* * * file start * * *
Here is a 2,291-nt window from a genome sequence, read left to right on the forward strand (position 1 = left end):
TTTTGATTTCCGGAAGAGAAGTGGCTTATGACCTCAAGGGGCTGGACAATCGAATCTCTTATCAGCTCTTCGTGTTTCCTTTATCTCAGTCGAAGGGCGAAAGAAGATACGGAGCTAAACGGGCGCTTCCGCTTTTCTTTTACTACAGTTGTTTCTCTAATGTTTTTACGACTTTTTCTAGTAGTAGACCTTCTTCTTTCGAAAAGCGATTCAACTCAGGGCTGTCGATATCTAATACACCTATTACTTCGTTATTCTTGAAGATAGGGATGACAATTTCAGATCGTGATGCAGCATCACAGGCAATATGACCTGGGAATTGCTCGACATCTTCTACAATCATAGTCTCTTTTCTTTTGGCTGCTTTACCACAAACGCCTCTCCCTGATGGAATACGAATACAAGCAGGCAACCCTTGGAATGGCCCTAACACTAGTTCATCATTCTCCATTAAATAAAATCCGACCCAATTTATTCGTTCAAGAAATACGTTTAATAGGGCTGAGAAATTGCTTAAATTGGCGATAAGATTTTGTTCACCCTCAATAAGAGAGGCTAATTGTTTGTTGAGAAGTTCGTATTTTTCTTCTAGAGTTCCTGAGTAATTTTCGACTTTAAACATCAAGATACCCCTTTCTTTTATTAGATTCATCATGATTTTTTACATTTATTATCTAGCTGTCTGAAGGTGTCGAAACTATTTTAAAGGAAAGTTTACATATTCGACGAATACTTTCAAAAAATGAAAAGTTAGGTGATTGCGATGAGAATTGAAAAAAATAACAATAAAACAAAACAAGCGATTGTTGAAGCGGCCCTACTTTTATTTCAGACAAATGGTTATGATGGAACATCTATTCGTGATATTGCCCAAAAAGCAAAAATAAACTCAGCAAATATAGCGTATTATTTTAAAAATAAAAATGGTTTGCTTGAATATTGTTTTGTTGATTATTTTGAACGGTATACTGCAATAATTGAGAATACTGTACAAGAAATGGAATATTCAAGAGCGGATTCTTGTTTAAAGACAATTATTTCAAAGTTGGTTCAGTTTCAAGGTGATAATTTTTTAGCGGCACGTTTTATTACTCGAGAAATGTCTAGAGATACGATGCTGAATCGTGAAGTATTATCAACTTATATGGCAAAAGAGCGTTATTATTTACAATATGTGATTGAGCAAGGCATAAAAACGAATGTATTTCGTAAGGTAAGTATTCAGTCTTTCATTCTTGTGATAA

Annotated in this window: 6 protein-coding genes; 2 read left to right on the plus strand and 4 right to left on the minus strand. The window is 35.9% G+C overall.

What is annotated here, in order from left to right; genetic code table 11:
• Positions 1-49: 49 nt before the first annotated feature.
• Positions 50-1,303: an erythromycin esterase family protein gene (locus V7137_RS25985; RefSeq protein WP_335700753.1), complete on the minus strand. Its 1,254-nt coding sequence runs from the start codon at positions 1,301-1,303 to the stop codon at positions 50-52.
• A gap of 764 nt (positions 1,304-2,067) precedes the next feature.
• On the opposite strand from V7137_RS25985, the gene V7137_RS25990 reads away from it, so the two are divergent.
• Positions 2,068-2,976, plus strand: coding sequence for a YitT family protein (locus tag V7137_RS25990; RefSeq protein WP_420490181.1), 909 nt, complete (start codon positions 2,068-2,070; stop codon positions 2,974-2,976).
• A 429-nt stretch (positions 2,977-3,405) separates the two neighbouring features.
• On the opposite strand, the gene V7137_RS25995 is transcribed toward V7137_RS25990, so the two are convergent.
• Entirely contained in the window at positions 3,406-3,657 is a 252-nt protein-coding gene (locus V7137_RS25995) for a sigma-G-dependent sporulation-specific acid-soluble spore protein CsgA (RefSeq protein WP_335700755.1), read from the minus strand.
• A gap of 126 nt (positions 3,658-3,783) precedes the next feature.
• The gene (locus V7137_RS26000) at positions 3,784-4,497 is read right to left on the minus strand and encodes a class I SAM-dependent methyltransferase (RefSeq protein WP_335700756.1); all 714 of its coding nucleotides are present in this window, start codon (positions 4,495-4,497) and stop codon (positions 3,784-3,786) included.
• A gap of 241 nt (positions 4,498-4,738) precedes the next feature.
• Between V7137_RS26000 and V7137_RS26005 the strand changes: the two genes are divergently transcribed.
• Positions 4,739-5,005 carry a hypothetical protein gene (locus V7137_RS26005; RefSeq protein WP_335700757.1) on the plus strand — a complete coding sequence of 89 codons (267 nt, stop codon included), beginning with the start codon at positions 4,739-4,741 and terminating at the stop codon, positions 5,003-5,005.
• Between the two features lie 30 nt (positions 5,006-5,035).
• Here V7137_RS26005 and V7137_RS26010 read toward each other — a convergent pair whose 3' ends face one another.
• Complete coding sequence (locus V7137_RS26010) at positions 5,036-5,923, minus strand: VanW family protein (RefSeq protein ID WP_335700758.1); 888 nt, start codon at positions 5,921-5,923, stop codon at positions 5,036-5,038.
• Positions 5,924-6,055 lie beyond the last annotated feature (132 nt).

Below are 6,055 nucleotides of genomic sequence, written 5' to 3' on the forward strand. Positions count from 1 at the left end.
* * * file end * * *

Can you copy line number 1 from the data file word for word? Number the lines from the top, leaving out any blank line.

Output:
Here is a 2,291-nt window from a genome sequence, read left to right on the forward strand (position 1 = left end):